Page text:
Best Mac browser: pick the best Safari alternative for you

One of the things it does offer is a 'turbo' mode for slower internet connections. Opera Turbo mode compresses website data on Opera's servers prior to serving it to you, which means it downloads more quickly. When you're back on a fast network it automatically switches off. With websites now becoming more code-heavy, this can be a real bonus when your bandwidth is limited, say for example when travelling abroad.

Like other browsers, Opera is able to synchronise your data across various systems using something it calls Opera Link. You can link up your bookmarks and passwords across all your devices, which is useful here since Opera is supported on more devices than practically any other browser when you factor in non-smartphones. It's nice to look at too, with a system of 'panels' providing quick and easy access to functions like downloads, bookmarks, history and even notes.

Everything is searchable so it's simple to find what you want even if you're looking for a site you visited weeks ago.

Big on security

Opera 2

When it comes to security, Opera is no slouch and regularly checks lists of malicious sites and warns you if you try to visit them. It also lets you surf without being tracked, and enables you to use private tabs and windows. You can clear your browsing history and manage lists of trusted websites. Plus, you can set a master password for Opera and tell it to prompt for it at intervals.

Content settings can be adapted to specific lists of sites, so for example, you could make certain sites always display in a larger font, and others have ads or Flash content blocked. The default setup is good so you don't need to alter this stuff if you don't want, but the option is there if you do.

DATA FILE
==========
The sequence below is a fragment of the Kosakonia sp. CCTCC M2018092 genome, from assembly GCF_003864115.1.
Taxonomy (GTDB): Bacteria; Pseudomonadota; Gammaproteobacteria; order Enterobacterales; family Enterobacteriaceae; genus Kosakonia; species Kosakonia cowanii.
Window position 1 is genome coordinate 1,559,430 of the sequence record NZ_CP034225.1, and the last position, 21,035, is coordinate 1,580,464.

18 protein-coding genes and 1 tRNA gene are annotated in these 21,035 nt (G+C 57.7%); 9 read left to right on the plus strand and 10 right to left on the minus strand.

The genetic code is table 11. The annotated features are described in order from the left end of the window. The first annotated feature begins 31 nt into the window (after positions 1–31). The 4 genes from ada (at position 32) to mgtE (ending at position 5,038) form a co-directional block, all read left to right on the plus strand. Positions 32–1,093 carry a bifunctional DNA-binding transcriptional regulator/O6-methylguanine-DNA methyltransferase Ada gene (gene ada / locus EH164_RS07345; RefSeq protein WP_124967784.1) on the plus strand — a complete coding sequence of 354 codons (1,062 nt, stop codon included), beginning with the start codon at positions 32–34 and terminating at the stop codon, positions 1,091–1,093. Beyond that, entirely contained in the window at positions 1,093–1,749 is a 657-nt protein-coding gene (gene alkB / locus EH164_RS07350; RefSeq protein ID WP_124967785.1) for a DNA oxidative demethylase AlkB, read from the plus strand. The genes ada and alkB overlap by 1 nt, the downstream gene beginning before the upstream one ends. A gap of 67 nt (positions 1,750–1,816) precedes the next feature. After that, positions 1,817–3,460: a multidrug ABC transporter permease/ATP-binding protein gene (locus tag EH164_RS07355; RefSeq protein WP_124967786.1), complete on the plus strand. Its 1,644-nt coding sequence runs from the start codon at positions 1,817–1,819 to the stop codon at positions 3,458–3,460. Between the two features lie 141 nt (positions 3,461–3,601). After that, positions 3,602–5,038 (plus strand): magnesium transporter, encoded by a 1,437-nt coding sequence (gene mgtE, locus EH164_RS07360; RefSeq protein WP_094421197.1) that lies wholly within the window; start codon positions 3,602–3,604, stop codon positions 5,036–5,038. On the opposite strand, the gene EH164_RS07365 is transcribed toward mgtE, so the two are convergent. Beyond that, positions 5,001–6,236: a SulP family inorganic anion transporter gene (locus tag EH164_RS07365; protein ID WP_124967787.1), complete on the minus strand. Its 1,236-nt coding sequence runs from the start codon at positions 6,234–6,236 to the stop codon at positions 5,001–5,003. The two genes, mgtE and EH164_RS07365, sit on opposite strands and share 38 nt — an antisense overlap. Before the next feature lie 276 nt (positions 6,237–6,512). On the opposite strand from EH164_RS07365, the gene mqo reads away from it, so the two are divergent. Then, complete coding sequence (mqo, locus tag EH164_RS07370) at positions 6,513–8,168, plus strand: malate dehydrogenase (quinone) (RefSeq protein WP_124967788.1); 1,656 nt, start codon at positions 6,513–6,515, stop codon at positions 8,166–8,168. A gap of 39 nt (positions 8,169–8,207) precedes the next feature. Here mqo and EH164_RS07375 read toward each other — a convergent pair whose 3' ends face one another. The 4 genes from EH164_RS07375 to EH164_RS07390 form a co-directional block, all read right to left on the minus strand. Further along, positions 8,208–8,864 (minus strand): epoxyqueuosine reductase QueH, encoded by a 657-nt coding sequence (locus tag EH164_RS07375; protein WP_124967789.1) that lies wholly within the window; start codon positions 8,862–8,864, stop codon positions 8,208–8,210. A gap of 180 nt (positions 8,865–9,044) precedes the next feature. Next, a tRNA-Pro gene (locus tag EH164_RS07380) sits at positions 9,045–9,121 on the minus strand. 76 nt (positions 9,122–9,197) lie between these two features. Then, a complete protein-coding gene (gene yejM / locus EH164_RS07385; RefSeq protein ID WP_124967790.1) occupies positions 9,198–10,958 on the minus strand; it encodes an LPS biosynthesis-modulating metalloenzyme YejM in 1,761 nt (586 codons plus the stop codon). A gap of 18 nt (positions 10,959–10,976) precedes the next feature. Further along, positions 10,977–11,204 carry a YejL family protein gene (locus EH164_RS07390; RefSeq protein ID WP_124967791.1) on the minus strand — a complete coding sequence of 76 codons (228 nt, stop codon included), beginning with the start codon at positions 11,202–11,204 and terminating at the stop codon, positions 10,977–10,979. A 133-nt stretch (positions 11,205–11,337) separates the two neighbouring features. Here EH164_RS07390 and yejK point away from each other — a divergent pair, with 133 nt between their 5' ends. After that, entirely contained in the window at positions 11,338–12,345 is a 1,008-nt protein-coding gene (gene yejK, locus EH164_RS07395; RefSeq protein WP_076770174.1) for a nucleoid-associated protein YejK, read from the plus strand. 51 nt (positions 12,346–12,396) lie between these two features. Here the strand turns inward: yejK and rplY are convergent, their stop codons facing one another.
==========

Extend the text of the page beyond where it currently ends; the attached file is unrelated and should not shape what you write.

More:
Opera can be themed and extended with add-ons, available through the add-ons page. Here you can customise the way that the browser behaves, adding functionality, such as the ability to view pages as text-only and strip out extraneous formatting, download YouTube and other videos and block connections to Facebook from third-party sites, preventing you from seeing embedded Facebook code on websites other than Facebook.

Apple Safari

Ultimately, there are lots of reasons to use Apple's own broswer; here are some!


Although Apple's own browser may still seem the same since its release, it's been all-change under the hood. For a while, compatibility was an issue, with some sites not functioning that well in Safari. But that was in the days when Internet Explorer was still de facto standard for testing sites.

Now, the playing field is more even, with IE slipping down the rankings, displaced by Chrome, Firefox and, in the mobile arena, by Safari. So why, when trying to persuade you to look at alternatives to Safari, would we actually recommend it?

Well the truth is it's an excellent browser: our goal here isn't to say that one is necessarily the best, just to point out that they all have their own strengths, and that some might suit you better than others.

Top of the list of Safari's plus points has to be the fact that it is designed by Apple. That's not just us being Apple fans, there's a more serious point behind it. Making Safari as part of OS X means that Apple is able to streamline it as efficiently as possible and to give it hooks into other parts of the system like iCloud that it simply does not allow to other developers.

Like Microsoft does with Internet Explorer, Safari is actually integrated into OS X at a much more fundamental level than you might imagine. Apps like the App Store and iTunes Store are all based on some derivation of the browser, and when Maps comes to OS X Mavericks, that's likely to have elements of Safari in too. So it's in Apple's interests to keep Safari fast, lean and up-to date, with its Nitro JavaScript engine optimised for multiple cores.